“If there ever was a nonpartisan issue, this is it”: Solidarity for universal preschool from two longtime capitalists

This past weekend, The New York Times published an op-ed titled “Capitalists for Preschool.” In the article, John Pepper and James Zimmerman, two “longtime corporate executives,” reiterate what early childhood experts have long been saying about the lasting impact of quality early childhood experiences, but with the authority that comes from being experienced in the world of business. Pepper was formerly a chairman of the Walt Disney Company and Procter & Gamble in addition to being Procter & Gamble’s former chief executive. Zimmerman was formerly a chairman and chief executive of Macy’s.

Pepper and Zimmerman emphasize that President Obama’s call for universal preschool makes absolute business sense. “The effectiveness of quality early childhood education has been affirmed by many business-related groups,” they write. They also describe a study by the Institute for a Competitive Workforce, which, similar to an economic report conducted about All Our Kin, found that each dollar invested in early education today can save between $2.50 and $17 later on.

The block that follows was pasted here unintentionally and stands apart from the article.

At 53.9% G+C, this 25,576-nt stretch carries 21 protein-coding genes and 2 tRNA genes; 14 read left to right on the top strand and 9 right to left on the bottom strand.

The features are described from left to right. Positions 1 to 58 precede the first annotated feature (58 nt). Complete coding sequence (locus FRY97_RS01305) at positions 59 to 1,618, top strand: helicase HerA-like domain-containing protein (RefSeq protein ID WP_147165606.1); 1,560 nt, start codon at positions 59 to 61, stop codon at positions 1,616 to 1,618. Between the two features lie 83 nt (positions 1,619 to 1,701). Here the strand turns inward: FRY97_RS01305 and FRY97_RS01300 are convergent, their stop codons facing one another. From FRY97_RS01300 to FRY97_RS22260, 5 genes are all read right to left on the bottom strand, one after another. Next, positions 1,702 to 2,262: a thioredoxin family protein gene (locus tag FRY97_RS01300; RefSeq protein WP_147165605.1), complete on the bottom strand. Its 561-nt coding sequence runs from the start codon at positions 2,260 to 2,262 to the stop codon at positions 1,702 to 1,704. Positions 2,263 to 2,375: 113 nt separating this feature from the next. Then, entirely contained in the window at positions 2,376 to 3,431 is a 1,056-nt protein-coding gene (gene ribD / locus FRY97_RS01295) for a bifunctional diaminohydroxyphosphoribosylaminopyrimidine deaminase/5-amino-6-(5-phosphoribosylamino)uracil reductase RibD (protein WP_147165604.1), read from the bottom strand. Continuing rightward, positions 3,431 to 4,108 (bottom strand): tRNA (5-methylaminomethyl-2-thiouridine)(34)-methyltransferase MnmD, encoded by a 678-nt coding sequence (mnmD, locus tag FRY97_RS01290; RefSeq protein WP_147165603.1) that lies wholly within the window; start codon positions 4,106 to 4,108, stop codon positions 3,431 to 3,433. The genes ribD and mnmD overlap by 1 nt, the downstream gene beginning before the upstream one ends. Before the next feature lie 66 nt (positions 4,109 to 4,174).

After affirming the need for universal preschool in order to eradicate the pervasive inequality in our nation, the two self-proclaimed “capitalists” go on to say that universal preschool “is not only the right thing to do, but the smart thing to do,” and that financing such a large scale project need not require higher taxes across the board.

“Rather, we believe the right approach will be to rebalance and optimize the money we are spending now.  The amount of money being spent on early childhood education is so small currently that we are confident it is possible to achieve the efficiencies needed to shift money from other areas of investment,” Pepper and Zimmerman propose.

“Our nation’s future demands it,” they insist, “If there ever was a nonpartisan issue, this is it.”

We thank John Pepper and James Zimmerman for sharing their insights about how to make universally accessible preschool a reality in the United States. Their piece, and their suggestions, are prime examples of the need for innovation and creativity from all sectors, and that early childhood education truly is everyone’s issue. We hope their words will spearhead leadership in the business community, engaging those with a variety of perspectives in ensuring that all children receive the early childhood experiences they need and deserve.

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